GREAT FRIENDS AND GREAT FOOD
We were lucky to have a friend in Montréal whom we had known for a long time in social media circles. She gave us some great suggestions for potential meetup places, and we said whatever works out best for you should work out great.
Queue up Khyber Pass. Located along the Rue Duluth and named for a vital mountain pass between the countries of Pakistan and Afghanistan, this Afghan restaurant is one of many international eateries that line this very pedestrian- and bicycle-friendly street. We arrived early to take a gander of Rue Duluth and the neighborhoods surrounding and adjacent to it, and I pondered what it would take to get more of this stuff back in my current home or Columbus.
Unbeknownst to us, this restaurant, which opened up in 2009, had a mini-controversy with its original wooden restaurant facade, which apparently didn’t receive proper permitting from neighborhood officials. Suffice it to say, that has not affected the restaurant’s drawing power with the locals, nor was it was anywhere on our minds when we met up with our friend to enjoy what turned out to be gloriously relaxed dinner plus some BYOB wine (apparently, several restaurants have a BYOB wine policy along Rue Duluth.)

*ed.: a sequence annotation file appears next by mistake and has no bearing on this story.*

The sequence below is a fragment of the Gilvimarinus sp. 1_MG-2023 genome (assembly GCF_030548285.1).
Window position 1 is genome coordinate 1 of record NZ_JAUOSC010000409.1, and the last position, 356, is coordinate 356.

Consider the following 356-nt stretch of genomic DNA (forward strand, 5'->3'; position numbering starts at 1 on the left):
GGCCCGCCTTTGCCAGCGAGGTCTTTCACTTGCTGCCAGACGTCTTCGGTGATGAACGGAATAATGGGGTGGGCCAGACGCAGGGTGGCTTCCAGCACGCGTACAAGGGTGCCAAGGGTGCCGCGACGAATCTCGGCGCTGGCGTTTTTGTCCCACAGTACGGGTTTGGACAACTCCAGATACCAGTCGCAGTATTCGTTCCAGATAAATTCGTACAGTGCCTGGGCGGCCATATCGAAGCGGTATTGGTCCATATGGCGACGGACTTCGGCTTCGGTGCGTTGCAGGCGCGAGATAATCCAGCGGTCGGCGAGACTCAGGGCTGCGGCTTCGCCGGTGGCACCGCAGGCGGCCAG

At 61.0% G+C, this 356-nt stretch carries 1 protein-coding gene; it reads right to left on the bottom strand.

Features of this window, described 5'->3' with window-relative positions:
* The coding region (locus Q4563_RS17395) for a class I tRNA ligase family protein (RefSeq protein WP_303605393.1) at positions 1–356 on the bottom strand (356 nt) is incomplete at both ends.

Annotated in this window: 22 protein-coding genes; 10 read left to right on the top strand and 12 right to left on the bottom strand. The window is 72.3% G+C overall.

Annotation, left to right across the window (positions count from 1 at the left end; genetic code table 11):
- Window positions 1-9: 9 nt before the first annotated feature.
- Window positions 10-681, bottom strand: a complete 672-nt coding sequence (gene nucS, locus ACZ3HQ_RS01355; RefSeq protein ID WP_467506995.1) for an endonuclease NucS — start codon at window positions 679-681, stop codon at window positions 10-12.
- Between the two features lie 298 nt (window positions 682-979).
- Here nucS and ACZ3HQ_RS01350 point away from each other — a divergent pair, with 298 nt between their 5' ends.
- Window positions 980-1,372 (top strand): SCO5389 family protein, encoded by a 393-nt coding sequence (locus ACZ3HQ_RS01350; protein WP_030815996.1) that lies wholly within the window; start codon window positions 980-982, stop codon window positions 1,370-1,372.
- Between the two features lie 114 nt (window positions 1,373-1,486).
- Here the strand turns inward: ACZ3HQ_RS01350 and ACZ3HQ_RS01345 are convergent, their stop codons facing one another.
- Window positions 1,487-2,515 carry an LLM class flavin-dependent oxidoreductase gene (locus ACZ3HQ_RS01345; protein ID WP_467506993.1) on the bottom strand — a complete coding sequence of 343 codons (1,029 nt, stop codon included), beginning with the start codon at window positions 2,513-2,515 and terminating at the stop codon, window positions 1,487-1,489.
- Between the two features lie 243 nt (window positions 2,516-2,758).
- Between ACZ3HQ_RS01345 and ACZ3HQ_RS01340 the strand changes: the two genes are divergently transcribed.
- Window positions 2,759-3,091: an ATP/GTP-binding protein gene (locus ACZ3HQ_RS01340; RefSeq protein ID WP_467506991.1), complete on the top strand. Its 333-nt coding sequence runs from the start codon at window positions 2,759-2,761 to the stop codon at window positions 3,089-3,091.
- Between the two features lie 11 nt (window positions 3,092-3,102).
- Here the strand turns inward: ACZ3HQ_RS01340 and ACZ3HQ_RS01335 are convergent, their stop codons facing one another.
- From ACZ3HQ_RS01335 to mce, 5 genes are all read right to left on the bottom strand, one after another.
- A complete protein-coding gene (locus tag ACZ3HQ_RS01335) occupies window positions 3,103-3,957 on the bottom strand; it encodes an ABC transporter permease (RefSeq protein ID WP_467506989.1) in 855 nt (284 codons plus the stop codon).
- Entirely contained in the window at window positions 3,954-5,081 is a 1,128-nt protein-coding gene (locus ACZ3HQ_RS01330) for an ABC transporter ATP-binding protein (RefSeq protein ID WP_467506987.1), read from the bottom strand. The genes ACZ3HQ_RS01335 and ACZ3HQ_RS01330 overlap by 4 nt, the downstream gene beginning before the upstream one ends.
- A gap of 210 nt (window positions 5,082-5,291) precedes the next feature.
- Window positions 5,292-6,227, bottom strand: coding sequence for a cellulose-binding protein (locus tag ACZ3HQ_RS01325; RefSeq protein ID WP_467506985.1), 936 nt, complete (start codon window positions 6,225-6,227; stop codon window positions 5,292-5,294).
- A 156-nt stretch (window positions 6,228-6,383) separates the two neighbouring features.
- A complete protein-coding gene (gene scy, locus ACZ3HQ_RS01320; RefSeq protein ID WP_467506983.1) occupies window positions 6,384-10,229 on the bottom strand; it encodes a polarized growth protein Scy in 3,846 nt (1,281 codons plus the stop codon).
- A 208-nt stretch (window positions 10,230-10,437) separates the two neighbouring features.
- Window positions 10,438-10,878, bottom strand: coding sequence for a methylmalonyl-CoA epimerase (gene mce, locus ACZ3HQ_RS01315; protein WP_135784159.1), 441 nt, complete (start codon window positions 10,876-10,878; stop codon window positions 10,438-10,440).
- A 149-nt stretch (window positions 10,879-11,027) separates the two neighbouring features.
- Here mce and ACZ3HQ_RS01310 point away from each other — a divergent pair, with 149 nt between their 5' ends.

Our experience with Afghan cuisine is pretty limited – Columbus had a kebab-oriented place for awhile, but nothing close to this full service dining space. What seemed to be a cramped interior opened up into what felt like a secretive dining patio with Afghan-themed murals and other paraphernalia decorating the walls that darkened as the evening ticked into the late hours. The menu had far more items than Kebabs, including more items with pasta than I expected (Mantoo and Ashak (a dish my spouse ordered – pasra with leeks, garlic yogurt, ground beef, and tomato sauce for example) and things I hadn’t heard before like various Chalaws (veggies or protein with tomato sauce, Afghan spices, and basmati rice.)
To be honest, we didn’t get great pictures of the food (the kebab platter pic above being the only exception.) By the time we got settled in, the dim lighting m nixed that possibility; you’ll have to trust our word that Khyber Pass is worth the visit if you’re in Montreal. But in reality, our company was the most important aspect of this meal. It had been awhile since we came close to closing down an establishment, but indeed we three did and it felt like no effort at all.
The hugs at the end of the night were genuinely warm, a result of familiarity from afar plus the fact that we have been kept afar from the public in general for the past two years or so. The actual Khyber Pass can be a daunting place to navigate, but this particular version proved to be the perfect place for our paths to cross this night.
Khyber Pass Restaurant | 506 Duluth Ave E, Montreal, Quebec H2L 1A7, Canada | Ph: (514) 844-7131 | Yelp: https://yelp.to/Ady1bO4cSsb
Note: an erroneous Instagram link to Habitat 67 has been corrected since the time of original publishing